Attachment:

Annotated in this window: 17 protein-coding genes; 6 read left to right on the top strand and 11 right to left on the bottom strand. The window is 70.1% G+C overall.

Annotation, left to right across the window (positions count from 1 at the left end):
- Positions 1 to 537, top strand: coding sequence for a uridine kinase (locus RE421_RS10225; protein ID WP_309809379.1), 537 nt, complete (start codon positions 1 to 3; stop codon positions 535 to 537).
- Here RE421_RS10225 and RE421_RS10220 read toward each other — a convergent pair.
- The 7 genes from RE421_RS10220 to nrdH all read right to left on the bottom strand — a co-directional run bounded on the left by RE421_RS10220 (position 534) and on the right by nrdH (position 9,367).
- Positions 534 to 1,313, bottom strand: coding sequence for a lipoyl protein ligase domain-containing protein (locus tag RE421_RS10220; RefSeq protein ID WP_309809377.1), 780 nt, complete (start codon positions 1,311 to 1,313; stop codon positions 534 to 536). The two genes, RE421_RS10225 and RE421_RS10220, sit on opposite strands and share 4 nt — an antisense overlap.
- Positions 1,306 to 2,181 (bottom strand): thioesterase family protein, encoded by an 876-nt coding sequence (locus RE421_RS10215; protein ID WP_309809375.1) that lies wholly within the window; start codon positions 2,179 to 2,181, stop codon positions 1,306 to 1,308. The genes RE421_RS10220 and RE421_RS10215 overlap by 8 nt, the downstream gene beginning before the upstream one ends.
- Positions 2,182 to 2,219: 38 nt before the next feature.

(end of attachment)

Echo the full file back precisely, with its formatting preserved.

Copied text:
Annotated in this window: 17 protein-coding genes; 6 read left to right on the top strand and 11 right to left on the bottom strand. The window is 70.1% G+C overall.

Annotation, left to right across the window (positions count from 1 at the left end):
- Positions 1 to 537, top strand: coding sequence for a uridine kinase (locus RE421_RS10225; protein ID WP_309809379.1), 537 nt, complete (start codon positions 1 to 3; stop codon positions 535 to 537).
- Here RE421_RS10225 and RE421_RS10220 read toward each other — a convergent pair.
- The 7 genes from RE421_RS10220 to nrdH all read right to left on the bottom strand — a co-directional run bounded on the left by RE421_RS10220 (position 534) and on the right by nrdH (position 9,367).
- Positions 534 to 1,313, bottom strand: coding sequence for a lipoyl protein ligase domain-containing protein (locus tag RE421_RS10220; RefSeq protein ID WP_309809377.1), 780 nt, complete (start codon positions 1,311 to 1,313; stop codon positions 534 to 536). The two genes, RE421_RS10225 and RE421_RS10220, sit on opposite strands and share 4 nt — an antisense overlap.
- Positions 1,306 to 2,181 (bottom strand): thioesterase family protein, encoded by an 876-nt coding sequence (locus RE421_RS10215; protein ID WP_309809375.1) that lies wholly within the window; start codon positions 2,179 to 2,181, stop codon positions 1,306 to 1,308. The genes RE421_RS10220 and RE421_RS10215 overlap by 8 nt, the downstream gene beginning before the upstream one ends.
- Positions 2,182 to 2,219: 38 nt before the next feature.